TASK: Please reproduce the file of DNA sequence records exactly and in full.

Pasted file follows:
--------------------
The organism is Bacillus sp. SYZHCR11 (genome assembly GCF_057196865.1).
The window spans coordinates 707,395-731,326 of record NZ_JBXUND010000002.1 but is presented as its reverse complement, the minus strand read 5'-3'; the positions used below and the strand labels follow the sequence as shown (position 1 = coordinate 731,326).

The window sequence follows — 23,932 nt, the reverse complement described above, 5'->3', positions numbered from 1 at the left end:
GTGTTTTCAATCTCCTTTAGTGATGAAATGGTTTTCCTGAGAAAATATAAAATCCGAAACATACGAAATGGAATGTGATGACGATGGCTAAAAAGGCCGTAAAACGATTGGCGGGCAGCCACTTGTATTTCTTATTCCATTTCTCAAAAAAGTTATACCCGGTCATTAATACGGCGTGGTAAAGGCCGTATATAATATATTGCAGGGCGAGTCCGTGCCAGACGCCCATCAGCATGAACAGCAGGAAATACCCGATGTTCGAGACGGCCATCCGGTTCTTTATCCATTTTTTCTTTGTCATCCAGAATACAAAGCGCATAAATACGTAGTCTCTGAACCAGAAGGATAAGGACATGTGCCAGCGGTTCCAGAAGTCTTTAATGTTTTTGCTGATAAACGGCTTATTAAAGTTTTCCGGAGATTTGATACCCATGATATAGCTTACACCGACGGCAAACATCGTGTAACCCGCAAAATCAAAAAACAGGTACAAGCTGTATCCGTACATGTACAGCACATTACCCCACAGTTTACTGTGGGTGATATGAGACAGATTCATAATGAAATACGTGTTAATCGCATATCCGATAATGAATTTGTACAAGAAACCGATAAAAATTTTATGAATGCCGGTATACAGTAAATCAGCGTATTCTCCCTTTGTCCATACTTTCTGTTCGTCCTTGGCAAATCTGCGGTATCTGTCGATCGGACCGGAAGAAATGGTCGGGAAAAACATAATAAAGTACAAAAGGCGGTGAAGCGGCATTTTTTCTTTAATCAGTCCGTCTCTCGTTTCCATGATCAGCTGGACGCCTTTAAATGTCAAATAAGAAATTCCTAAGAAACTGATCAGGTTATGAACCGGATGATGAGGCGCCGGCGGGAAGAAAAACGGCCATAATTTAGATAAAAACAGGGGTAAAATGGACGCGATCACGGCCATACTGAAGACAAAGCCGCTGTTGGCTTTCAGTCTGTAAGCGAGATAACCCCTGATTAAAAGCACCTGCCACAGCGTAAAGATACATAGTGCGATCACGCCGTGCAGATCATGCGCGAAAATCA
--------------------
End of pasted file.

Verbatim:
The organism is Bacillus sp. SYZHCR11 (genome assembly GCF_057196865.1).
The window spans coordinates 707,395-731,326 of record NZ_JBXUND010000002.1 but is presented as its reverse complement, the minus strand read 5'-3'; the positions used below and the strand labels follow the sequence as shown (position 1 = coordinate 731,326).

The window sequence follows — 23,932 nt, the reverse complement described above, 5'->3', positions numbered from 1 at the left end:
GTGTTTTCAATCTCCTTTAGTGATGAAATGGTTTTCCTGAGAAAATATAAAATCCGAAACATACGAAATGGAATGTGATGACGATGGCTAAAAAGGCCGTAAAACGATTGGCGGGCAGCCACTTGTATTTCTTATTCCATTTCTCAAAAAAGTTATACCCGGTCATTAATACGGCGTGGTAAAGGCCGTATATAATATATTGCAGGGCGAGTCCGTGCCAGACGCCCATCAGCATGAACAGCAGGAAATACCCGATGTTCGAGACGGCCATCCGGTTCTTTATCCATTTTTTCTTTGTCATCCAGAATACAAAGCGCATAAATACGTAGTCTCTGAACCAGAAGGATAAGGACATGTGCCAGCGGTTCCAGAAGTCTTTAATGTTTTTGCTGATAAACGGCTTATTAAAGTTTTCCGGAGATTTGATACCCATGATATAGCTTACACCGACGGCAAACATCGTGTAACCCGCAAAATCAAAAAACAGGTACAAGCTGTATCCGTACATGTACAGCACATTACCCCACAGTTTACTGTGGGTGATATGAGACAGATTCATAATGAAATACGTGTTAATCGCATATCCGATAATGAATTTGTACAAGAAACCGATAAAAATTTTATGAATGCCGGTATACAGTAAATCAGCGTATTCTCCCTTTGTCCATACTTTCTGTTCGTCCTTGGCAAATCTGCGGTATCTGTCGATCGGACCGGAAGAAATGGTCGGGAAAAACATAATAAAGTACAAAAGGCGGTGAAGCGGCATTTTTTCTTTAATCAGTCCGTCTCTCGTTTCCATGATCAGCTGGACGCCTTTAAATGTCAAATAAGAAATTCCTAAGAAACTGATCAGGTTATGAACCGGATGATGAGGCGCCGGCGGGAAGAAAAACGGCCATAATTTAGATAAAAACAGGGGTAAAATGGACGCGATCACGGCCATACTGAAGACAAAGCCGCTGTTGGCTTTCAGTCTGTAAGCGAGATAACCCCTGATTAAAAGCACCTGCCACAGCGTAAAGATACATAGTGCGATCACGCCGTGCAGATCATGCGCGAAAATCA